The four principles of sociocracy
Sociocracy consists of four fundamental principles. In this blog post, we will take a look at these principles and what they mean in practice.
The first principle of sociocracy is that decisions need to be made in consensus. Only if no one raises justified objections will a decision be implemented. Each member of an organization is entitled to give their vote so to speak or in other words, raise objections. However, it can’t just be anything like saying that one does not simply like the decision, the opposition needs to be constructive and argumentative so as to allow further work on it and to make changes to the decision in question that will allow the decision to be passed in a next round.
The second principle of sociocracy is rather similar to holacracy, which we covered in this blog already in the past weeks. The reason for this is that sociocracy and holacracy are closely related and stem from the same school of thought. According to sociocracy, the core organization structure should be circles. A circle, and here we go full circle back to holacracy, is a self-organized cell or entity within an organization that can act autonomously to a particular extent. Every employee can and must participate in the decision-making of the circle that concerns his daily work. This brings us to the next principle of sociocracy.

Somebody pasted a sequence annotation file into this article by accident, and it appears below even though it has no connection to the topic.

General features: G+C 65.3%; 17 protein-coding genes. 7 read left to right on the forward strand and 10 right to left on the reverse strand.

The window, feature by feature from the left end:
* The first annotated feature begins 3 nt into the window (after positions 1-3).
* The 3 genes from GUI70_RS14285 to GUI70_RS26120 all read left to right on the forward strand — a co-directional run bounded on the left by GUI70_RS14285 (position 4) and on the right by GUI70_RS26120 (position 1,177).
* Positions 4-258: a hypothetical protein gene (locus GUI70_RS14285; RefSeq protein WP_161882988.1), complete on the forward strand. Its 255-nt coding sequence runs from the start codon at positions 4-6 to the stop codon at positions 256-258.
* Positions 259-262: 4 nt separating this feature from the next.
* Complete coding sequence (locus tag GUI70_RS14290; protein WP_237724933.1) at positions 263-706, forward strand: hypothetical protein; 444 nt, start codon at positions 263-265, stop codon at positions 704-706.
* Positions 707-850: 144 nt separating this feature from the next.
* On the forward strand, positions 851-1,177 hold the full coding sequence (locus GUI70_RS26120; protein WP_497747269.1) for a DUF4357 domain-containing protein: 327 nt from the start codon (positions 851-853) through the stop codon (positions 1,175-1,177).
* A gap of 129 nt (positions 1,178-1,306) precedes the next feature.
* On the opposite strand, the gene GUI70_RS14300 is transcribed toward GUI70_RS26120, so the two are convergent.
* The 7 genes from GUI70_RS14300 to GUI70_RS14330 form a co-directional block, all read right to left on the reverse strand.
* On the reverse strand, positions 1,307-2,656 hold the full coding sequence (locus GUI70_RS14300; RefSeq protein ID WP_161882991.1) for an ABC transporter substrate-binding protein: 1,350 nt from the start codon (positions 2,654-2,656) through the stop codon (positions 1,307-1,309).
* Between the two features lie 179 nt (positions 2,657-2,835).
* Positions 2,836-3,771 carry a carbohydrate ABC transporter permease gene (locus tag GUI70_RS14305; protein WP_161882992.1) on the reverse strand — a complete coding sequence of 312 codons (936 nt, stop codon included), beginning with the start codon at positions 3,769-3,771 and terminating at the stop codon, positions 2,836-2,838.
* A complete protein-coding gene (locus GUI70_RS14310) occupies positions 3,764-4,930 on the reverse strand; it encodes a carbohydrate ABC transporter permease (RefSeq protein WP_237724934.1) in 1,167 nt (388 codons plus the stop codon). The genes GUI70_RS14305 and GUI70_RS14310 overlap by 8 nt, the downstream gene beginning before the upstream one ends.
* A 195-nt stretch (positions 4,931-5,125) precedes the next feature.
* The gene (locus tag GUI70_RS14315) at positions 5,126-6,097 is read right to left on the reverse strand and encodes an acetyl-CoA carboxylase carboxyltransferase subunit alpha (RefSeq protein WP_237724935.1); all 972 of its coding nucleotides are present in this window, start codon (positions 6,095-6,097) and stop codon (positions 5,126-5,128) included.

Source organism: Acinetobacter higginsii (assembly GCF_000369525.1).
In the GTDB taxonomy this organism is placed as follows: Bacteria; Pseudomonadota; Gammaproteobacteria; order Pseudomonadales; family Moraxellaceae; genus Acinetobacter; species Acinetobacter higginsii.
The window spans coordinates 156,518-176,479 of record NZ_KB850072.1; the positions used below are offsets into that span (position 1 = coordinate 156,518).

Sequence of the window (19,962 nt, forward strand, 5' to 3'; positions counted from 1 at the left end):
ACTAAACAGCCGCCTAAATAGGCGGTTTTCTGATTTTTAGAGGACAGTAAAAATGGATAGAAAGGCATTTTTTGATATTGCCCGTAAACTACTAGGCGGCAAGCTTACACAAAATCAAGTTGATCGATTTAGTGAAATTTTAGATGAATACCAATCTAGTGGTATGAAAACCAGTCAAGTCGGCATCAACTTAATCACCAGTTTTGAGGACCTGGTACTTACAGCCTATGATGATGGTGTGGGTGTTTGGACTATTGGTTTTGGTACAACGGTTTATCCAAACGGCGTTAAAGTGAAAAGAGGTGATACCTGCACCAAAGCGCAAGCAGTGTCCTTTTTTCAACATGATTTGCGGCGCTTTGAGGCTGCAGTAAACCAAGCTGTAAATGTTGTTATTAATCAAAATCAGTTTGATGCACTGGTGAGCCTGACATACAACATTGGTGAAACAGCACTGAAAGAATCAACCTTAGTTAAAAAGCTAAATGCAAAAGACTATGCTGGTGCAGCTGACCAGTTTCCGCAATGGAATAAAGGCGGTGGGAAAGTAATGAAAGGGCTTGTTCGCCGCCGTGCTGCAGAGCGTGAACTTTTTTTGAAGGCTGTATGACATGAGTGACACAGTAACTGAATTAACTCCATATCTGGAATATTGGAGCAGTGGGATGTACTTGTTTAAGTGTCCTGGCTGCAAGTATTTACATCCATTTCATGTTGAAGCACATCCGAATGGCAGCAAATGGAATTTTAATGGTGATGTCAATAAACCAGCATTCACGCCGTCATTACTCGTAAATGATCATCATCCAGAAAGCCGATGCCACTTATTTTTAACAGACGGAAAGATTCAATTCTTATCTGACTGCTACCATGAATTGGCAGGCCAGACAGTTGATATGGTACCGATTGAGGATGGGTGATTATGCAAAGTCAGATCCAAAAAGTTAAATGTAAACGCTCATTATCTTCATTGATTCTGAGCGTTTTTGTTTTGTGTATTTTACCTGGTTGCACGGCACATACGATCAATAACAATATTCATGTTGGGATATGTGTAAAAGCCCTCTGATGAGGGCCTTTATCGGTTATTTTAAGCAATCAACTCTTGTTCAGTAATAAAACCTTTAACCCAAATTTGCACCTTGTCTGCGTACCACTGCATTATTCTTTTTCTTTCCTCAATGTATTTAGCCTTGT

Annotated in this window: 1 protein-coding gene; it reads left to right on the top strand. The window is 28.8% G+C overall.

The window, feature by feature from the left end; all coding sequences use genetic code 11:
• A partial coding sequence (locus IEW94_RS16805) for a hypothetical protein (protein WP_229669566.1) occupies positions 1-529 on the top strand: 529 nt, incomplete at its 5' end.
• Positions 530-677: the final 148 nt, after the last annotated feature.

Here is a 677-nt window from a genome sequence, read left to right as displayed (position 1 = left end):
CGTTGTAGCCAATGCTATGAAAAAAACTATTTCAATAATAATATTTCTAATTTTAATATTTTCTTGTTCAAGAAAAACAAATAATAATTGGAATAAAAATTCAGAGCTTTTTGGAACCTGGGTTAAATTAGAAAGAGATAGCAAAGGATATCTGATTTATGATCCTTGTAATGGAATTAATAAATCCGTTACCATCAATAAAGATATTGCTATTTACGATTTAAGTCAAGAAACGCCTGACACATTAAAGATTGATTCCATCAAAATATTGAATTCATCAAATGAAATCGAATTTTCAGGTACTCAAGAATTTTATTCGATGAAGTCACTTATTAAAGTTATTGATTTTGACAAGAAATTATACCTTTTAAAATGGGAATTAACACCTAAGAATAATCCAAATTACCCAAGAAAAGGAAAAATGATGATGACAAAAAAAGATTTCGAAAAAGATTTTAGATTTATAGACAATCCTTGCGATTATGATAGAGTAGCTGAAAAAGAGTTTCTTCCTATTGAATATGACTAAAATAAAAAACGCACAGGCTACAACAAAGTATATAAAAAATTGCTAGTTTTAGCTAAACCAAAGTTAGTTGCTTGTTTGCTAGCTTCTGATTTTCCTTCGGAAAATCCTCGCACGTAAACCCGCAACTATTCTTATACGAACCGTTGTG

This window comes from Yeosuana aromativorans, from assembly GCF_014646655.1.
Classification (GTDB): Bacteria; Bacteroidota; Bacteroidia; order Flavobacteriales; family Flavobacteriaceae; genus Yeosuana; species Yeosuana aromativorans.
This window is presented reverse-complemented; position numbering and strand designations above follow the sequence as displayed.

In sociocracy, there is a sort of double connection between the circles. In practice, that means that a representative from a circle will be sent to take part in the decision making of the next higher circle. This representative is chosen by the members of the subordinate circle. Quite a lot like a democracy where we vote for representatives, for example, regional ones, that we sent to parliament to defend our interests. At the same time, the subordinate circle also chooses a leader from another general circle. The reason for this double linking is to ensure that the information flows both ways: bottom-up and top-down.
The last principle of sociocracy is that the people who belong to circles are selected by their choice and consent to tasks and functions. The members of each circle define the responsibilities and qualifications that a person must fulfill to carry out their duties. The nomination process happens in an open discussion and will be finalized when there are no objections to the choice.
Sociocracy, in theory, sounds like a winning system for organizations, but it remains questionable how sustainable and scalable it is. Like with democracy, it is impossible to get full support for a decision, and while it’s admirable that sociocracy has the build in criteria to make objections constructive and argumentative to keep the discourse alive, it might be a bit too much good will. In the end, it is important to keep the psychological power of giving a stance in mind. Maybe enabling people to give a stance on a decision in a role-based decision-making matrix is the way to the future of sociocracy.